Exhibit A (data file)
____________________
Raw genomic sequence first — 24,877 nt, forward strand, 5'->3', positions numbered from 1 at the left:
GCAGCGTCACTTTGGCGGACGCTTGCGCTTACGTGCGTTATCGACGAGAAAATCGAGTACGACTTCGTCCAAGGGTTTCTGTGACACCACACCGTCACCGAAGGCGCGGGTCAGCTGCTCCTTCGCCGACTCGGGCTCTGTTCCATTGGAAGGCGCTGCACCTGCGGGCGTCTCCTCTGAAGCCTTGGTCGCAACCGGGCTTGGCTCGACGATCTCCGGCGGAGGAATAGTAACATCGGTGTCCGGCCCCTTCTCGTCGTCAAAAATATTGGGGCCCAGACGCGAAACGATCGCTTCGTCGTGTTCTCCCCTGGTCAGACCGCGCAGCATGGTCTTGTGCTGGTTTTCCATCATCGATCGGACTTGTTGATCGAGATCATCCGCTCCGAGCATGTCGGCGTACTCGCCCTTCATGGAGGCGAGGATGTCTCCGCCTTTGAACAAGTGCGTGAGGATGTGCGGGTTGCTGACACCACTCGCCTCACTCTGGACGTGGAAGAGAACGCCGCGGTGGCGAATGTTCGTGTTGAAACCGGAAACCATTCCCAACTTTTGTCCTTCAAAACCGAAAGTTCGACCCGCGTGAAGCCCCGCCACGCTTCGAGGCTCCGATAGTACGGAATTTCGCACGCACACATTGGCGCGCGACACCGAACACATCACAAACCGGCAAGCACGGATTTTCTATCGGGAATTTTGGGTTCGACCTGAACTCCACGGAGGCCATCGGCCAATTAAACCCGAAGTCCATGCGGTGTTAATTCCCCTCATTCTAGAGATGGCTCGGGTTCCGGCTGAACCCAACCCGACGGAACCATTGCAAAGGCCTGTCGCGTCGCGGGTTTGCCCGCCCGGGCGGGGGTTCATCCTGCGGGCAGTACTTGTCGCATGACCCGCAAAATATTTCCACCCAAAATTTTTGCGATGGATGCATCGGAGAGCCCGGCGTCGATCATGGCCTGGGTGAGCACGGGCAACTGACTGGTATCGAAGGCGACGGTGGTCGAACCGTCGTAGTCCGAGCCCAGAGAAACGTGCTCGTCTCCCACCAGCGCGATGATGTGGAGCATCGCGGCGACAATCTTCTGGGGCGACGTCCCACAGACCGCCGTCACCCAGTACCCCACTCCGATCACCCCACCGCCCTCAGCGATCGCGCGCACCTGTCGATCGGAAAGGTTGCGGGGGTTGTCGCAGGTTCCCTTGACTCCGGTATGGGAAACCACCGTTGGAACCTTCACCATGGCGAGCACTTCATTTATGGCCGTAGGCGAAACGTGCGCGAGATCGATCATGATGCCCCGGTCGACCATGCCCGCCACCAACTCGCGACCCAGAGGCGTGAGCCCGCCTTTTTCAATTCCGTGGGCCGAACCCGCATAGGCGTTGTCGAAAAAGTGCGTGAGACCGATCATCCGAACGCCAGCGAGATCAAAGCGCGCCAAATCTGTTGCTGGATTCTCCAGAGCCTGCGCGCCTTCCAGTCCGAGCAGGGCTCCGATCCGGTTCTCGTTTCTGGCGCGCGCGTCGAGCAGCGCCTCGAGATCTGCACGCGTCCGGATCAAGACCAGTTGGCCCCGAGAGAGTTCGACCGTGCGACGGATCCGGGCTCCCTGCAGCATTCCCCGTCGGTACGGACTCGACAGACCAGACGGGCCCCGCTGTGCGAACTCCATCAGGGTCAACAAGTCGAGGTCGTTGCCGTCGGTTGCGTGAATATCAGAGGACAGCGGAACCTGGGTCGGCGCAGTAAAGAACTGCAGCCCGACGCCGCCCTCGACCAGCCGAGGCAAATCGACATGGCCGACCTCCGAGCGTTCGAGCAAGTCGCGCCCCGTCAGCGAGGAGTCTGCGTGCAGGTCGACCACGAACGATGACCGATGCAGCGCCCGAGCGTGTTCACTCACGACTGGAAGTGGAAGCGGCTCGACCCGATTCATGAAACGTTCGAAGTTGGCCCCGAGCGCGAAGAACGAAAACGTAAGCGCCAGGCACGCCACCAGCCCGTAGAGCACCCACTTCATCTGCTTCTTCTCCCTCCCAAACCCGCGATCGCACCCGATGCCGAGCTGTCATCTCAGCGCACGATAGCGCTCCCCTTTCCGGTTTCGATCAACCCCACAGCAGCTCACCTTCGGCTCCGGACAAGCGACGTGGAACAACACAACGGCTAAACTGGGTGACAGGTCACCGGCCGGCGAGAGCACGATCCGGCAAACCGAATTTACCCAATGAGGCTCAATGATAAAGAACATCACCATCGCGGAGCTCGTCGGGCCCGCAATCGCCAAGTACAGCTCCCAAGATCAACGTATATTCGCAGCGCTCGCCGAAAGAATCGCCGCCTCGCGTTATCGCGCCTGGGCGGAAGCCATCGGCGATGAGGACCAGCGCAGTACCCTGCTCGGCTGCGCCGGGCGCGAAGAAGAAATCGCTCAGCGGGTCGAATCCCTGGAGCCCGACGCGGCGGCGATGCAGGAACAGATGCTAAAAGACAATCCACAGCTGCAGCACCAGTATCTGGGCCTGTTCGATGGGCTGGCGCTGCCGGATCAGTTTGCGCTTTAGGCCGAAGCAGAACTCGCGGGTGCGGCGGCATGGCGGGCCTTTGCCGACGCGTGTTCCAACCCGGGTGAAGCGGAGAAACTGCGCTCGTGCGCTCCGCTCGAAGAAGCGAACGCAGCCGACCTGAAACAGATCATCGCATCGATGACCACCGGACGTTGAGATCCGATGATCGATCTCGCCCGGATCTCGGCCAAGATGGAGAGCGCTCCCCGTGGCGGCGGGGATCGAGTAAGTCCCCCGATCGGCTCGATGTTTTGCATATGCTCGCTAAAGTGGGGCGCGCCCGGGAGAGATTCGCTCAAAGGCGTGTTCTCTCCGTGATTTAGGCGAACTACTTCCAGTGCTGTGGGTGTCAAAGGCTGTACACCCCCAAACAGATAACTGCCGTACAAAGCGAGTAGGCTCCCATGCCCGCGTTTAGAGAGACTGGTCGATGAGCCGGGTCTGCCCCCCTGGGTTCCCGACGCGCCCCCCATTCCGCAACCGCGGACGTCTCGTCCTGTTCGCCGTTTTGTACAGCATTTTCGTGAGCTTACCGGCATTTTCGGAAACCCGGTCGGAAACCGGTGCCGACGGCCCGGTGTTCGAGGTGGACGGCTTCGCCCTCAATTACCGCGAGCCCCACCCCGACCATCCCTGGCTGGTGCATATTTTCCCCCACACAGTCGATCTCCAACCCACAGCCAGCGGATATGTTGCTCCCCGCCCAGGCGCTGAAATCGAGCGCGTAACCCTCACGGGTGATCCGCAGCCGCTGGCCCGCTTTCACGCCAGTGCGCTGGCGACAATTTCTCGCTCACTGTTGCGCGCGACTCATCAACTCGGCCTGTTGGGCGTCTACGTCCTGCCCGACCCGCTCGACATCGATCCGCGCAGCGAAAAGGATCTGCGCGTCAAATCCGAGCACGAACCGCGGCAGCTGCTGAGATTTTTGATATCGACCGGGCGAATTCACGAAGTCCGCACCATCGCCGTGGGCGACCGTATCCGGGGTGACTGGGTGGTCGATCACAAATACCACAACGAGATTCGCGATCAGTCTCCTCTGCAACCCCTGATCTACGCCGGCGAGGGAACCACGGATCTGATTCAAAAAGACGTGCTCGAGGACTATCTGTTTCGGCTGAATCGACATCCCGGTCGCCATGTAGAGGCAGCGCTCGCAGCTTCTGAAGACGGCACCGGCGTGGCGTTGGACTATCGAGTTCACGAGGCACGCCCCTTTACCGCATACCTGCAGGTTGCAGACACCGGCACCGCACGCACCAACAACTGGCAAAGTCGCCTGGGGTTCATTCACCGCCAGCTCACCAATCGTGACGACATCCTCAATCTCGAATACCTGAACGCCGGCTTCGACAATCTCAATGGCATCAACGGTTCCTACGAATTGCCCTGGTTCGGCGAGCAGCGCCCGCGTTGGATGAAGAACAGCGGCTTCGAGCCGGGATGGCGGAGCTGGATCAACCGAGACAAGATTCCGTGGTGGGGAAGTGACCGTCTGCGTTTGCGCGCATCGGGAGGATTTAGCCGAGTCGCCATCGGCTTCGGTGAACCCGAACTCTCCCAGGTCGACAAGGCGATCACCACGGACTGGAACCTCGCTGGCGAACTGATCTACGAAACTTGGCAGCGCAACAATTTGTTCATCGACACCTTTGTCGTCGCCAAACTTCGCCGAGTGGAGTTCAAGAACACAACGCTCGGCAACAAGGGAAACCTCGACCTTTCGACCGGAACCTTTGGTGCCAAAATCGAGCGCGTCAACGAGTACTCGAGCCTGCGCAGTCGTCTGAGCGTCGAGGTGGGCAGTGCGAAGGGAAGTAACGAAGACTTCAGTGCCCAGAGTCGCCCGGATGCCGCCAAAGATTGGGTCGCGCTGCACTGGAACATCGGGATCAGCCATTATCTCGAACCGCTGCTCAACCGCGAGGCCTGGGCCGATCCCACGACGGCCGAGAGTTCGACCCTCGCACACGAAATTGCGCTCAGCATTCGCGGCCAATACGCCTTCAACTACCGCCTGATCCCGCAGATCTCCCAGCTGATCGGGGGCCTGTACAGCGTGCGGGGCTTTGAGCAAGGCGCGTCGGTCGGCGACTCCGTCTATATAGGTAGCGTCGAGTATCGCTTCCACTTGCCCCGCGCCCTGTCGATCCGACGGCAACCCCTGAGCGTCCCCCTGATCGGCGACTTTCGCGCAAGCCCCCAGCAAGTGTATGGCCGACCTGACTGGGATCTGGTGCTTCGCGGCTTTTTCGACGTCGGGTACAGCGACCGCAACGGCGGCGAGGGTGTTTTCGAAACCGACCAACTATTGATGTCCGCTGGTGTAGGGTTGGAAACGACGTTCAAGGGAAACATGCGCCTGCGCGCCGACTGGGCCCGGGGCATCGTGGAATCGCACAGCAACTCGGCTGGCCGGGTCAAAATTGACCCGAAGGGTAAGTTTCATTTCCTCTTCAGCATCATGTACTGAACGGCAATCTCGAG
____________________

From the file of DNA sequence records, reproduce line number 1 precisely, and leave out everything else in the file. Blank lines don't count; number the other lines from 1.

Raw genomic sequence first — 24,877 nt, forward strand, 5'->3', positions numbered from 1 at the left: